WeChat, with an open platform of mini-programmes, was a key revenue contributor for Tencent in the third quarter. Social and other advertising revenue rose 63 percent, while payment and cloud helped “other business” post a 143 percent jump

FILE PHOTO: The Snapchat messaging application is seen on a phone screen August 3, 2017. REUTERS/Thomas White/File Photo

“Honour of Kings”, Tencent’s top-grossing battle game that led an 84 percent increase in quarterly smartphone gaming revenue, also owes its success to the network help of WeChat, and is expected to find it tougher to crack Western markets, analysts say.

Tencent this month delayed the launch of the game’s U.S. edition, “Arena of Valor”, to next year to “further polish additional gameplay and social features”.

After games and social media, most of Tencent’s other businesses are in digital content, including Spotify equivalent Tencent Music and YouTube equivalent Tencent Video, which also makes its own dramas.

CULTURE CHALLENGE

Lau said the ultimate aim was to export culture from China to the rest of the world, rather than the other way round, which he acknowledged was challenging.

“What we’re aiming to create is ‘super IPs’ (intellectual property) that leverage our different businesses from upstream to downstream,” Lau said, citing Disneyland and the James Bond movies as successful practices in the West.

A big business for Tencent’s recently-listed publishing arm, China Literature, is to sell its popular novels and have them turned into dramas and video games by Tencent’s other business lines.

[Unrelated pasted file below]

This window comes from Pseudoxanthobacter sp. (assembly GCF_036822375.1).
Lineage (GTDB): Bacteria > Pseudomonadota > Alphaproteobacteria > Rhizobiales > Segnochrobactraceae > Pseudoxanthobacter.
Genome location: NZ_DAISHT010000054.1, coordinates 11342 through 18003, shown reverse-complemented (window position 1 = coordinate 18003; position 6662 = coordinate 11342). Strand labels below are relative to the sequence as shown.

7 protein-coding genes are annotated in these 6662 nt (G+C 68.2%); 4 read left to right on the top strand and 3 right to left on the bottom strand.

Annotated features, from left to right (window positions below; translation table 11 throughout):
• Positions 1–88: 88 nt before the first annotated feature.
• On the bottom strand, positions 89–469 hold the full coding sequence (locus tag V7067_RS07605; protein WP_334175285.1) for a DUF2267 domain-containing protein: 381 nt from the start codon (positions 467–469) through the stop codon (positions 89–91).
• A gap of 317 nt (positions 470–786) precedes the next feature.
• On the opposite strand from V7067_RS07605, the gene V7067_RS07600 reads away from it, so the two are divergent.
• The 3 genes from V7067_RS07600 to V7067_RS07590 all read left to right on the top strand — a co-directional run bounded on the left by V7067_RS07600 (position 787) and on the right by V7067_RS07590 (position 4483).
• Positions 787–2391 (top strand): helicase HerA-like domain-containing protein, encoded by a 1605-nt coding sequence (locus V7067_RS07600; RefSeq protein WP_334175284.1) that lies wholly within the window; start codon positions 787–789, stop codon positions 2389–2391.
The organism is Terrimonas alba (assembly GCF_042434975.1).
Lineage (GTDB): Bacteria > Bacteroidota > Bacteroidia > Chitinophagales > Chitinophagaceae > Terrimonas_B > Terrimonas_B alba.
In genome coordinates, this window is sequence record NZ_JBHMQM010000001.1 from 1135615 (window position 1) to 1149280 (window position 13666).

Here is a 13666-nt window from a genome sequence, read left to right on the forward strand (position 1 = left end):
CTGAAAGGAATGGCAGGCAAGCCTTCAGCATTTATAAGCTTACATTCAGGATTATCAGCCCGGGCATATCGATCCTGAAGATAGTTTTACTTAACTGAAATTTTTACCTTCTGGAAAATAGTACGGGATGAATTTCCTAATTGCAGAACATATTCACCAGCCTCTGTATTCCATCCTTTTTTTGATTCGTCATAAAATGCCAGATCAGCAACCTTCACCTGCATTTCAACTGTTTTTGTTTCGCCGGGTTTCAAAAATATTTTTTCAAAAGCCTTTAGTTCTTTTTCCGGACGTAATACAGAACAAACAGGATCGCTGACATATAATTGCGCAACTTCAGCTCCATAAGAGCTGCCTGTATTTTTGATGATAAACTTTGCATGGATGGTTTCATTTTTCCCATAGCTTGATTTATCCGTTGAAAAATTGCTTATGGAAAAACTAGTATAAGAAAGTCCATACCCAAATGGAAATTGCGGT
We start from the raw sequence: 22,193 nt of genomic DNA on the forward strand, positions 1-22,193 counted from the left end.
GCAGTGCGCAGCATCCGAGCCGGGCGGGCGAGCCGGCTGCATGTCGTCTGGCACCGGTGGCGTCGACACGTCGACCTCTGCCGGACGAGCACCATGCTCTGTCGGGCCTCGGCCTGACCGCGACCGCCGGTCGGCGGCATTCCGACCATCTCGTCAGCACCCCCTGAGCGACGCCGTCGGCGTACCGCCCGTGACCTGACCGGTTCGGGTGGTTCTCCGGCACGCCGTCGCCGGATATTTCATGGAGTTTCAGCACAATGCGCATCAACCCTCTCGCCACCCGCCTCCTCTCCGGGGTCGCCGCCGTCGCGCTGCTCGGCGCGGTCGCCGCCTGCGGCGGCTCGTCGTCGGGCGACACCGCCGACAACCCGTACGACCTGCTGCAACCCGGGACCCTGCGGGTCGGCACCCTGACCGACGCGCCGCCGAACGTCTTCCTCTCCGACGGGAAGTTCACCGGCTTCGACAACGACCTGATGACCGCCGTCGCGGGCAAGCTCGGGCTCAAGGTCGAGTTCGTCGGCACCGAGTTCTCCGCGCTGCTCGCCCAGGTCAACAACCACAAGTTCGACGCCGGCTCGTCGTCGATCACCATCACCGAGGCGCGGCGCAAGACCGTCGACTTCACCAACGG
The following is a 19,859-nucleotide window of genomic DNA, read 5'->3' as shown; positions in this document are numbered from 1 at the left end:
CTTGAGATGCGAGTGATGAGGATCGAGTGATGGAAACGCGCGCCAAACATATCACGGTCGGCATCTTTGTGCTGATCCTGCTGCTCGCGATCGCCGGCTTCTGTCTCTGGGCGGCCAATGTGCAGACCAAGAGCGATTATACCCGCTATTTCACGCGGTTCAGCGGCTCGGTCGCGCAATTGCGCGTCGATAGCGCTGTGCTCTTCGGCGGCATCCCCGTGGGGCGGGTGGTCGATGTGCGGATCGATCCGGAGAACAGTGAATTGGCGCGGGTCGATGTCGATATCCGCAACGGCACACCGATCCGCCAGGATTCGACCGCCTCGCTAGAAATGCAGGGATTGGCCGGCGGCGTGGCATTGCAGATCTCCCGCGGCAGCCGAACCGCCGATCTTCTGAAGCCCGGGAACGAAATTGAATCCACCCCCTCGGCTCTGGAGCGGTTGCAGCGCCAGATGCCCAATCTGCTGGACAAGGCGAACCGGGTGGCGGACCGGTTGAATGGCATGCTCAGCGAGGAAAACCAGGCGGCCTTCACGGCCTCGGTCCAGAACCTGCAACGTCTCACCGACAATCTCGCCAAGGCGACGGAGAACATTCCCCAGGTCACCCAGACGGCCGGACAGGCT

Tencent this month announced a plan involving 10 billion yuan ($1.51 billion) of investment to boost its creative content ecosystem, though it gave no timeframe for the investment.

Company president Martin Lau – no relation to S.Y. – said on an earnings call last week that Tencent would keep investing in digital content, especially online video, to draw more time from more paying customers.

Overseas acquisitions will remain a key way of enhancing Tencent’s global access and competitiveness, S.Y. Lau said.

Independent technology analyst Richard Windsor said Tencent’s 2016 acquisition of Supercell gave it a strong position in gaming,, while the move to buy a stake in social media firm Snapchat is another piece in the jigsaw.

“It increasingly looks as if Tencent is embarking on a circumnavigation of the digital life pie in order to build an ecosystem to challenge the Google, Apple, Amazon, Facebook dominance of consumer digital services,” he said, noting it’s at a “super early stage” in that process.

Tencent will likely seek more overseas acquisitions, Windsor added, which, beyond being expensive, could challenge Tencent in integrating all its digital assets at home and abroad.

Tencent has struggled to monetize its dominance over the Chinese digital life, he said, adding that’s why he sees more upside in Tencent’s market valuation, and prefers it to Alibaba.

($1 = 6.6267 Chinese yuan renminbi)

Reporting by Sijia Jiang, with additional reporting by Kane Wu; Editing by Ian Geoghegan